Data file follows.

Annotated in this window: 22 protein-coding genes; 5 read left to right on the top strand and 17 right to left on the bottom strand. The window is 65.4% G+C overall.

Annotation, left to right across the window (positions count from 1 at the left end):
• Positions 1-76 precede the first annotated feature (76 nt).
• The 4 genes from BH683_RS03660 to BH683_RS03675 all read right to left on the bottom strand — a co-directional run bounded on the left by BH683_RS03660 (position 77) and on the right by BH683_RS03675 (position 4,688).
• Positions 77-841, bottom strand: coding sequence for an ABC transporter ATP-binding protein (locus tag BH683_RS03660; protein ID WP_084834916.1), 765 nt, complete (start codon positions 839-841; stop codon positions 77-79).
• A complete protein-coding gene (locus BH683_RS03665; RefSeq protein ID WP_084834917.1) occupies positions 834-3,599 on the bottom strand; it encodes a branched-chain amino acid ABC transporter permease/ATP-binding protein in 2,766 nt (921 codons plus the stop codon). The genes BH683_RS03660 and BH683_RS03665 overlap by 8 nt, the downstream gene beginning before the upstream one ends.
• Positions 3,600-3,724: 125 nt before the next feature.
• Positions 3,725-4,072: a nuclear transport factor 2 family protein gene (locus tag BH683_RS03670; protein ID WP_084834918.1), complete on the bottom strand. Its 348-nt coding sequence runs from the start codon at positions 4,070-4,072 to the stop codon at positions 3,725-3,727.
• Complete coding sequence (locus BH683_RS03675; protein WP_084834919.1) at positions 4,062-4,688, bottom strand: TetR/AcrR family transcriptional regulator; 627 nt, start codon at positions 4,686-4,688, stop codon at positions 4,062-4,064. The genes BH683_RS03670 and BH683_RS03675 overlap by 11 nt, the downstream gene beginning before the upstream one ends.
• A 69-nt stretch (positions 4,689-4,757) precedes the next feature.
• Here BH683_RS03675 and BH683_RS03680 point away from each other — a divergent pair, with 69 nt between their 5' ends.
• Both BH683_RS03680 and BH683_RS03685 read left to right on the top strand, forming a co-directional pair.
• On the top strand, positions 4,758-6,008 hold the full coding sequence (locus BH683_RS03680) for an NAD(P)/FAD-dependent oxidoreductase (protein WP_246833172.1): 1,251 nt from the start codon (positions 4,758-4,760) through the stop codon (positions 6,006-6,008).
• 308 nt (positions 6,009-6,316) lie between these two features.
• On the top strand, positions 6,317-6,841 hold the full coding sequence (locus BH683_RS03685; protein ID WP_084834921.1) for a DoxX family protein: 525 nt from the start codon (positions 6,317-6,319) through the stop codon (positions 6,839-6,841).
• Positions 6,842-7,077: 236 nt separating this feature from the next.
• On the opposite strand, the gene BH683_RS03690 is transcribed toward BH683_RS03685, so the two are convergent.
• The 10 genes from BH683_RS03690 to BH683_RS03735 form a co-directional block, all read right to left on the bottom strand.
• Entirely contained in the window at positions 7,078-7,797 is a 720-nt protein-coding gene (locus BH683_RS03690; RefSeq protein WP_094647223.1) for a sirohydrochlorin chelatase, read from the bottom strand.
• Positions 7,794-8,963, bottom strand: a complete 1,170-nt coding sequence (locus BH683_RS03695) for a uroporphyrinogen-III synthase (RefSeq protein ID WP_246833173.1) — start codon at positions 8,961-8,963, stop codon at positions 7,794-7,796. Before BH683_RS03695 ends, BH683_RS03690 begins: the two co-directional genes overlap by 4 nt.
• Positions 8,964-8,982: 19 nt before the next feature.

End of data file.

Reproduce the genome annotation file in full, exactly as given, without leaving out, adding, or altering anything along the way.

Annotated in this window: 22 protein-coding genes; 5 read left to right on the top strand and 17 right to left on the bottom strand. The window is 65.4% G+C overall.

Annotation, left to right across the window (positions count from 1 at the left end):
• Positions 1-76 precede the first annotated feature (76 nt).
• The 4 genes from BH683_RS03660 to BH683_RS03675 all read right to left on the bottom strand — a co-directional run bounded on the left by BH683_RS03660 (position 77) and on the right by BH683_RS03675 (position 4,688).
• Positions 77-841, bottom strand: coding sequence for an ABC transporter ATP-binding protein (locus tag BH683_RS03660; protein ID WP_084834916.1), 765 nt, complete (start codon positions 839-841; stop codon positions 77-79).
• A complete protein-coding gene (locus BH683_RS03665; RefSeq protein ID WP_084834917.1) occupies positions 834-3,599 on the bottom strand; it encodes a branched-chain amino acid ABC transporter permease/ATP-binding protein in 2,766 nt (921 codons plus the stop codon). The genes BH683_RS03660 and BH683_RS03665 overlap by 8 nt, the downstream gene beginning before the upstream one ends.
• Positions 3,600-3,724: 125 nt before the next feature.
• Positions 3,725-4,072: a nuclear transport factor 2 family protein gene (locus tag BH683_RS03670; protein ID WP_084834918.1), complete on the bottom strand. Its 348-nt coding sequence runs from the start codon at positions 4,070-4,072 to the stop codon at positions 3,725-3,727.
• Complete coding sequence (locus BH683_RS03675; protein WP_084834919.1) at positions 4,062-4,688, bottom strand: TetR/AcrR family transcriptional regulator; 627 nt, start codon at positions 4,686-4,688, stop codon at positions 4,062-4,064. The genes BH683_RS03670 and BH683_RS03675 overlap by 11 nt, the downstream gene beginning before the upstream one ends.
• A 69-nt stretch (positions 4,689-4,757) precedes the next feature.
• Here BH683_RS03675 and BH683_RS03680 point away from each other — a divergent pair, with 69 nt between their 5' ends.
• Both BH683_RS03680 and BH683_RS03685 read left to right on the top strand, forming a co-directional pair.
• On the top strand, positions 4,758-6,008 hold the full coding sequence (locus BH683_RS03680) for an NAD(P)/FAD-dependent oxidoreductase (protein WP_246833172.1): 1,251 nt from the start codon (positions 4,758-4,760) through the stop codon (positions 6,006-6,008).
• 308 nt (positions 6,009-6,316) lie between these two features.
• On the top strand, positions 6,317-6,841 hold the full coding sequence (locus BH683_RS03685; protein ID WP_084834921.1) for a DoxX family protein: 525 nt from the start codon (positions 6,317-6,319) through the stop codon (positions 6,839-6,841).
• Positions 6,842-7,077: 236 nt separating this feature from the next.
• On the opposite strand, the gene BH683_RS03690 is transcribed toward BH683_RS03685, so the two are convergent.
• The 10 genes from BH683_RS03690 to BH683_RS03735 form a co-directional block, all read right to left on the bottom strand.
• Entirely contained in the window at positions 7,078-7,797 is a 720-nt protein-coding gene (locus BH683_RS03690; RefSeq protein WP_094647223.1) for a sirohydrochlorin chelatase, read from the bottom strand.
• Positions 7,794-8,963, bottom strand: a complete 1,170-nt coding sequence (locus BH683_RS03695) for a uroporphyrinogen-III synthase (RefSeq protein ID WP_246833173.1) — start codon at positions 8,961-8,963, stop codon at positions 7,794-7,796. Before BH683_RS03695 ends, BH683_RS03690 begins: the two co-directional genes overlap by 4 nt.
• Positions 8,964-8,982: 19 nt before the next feature.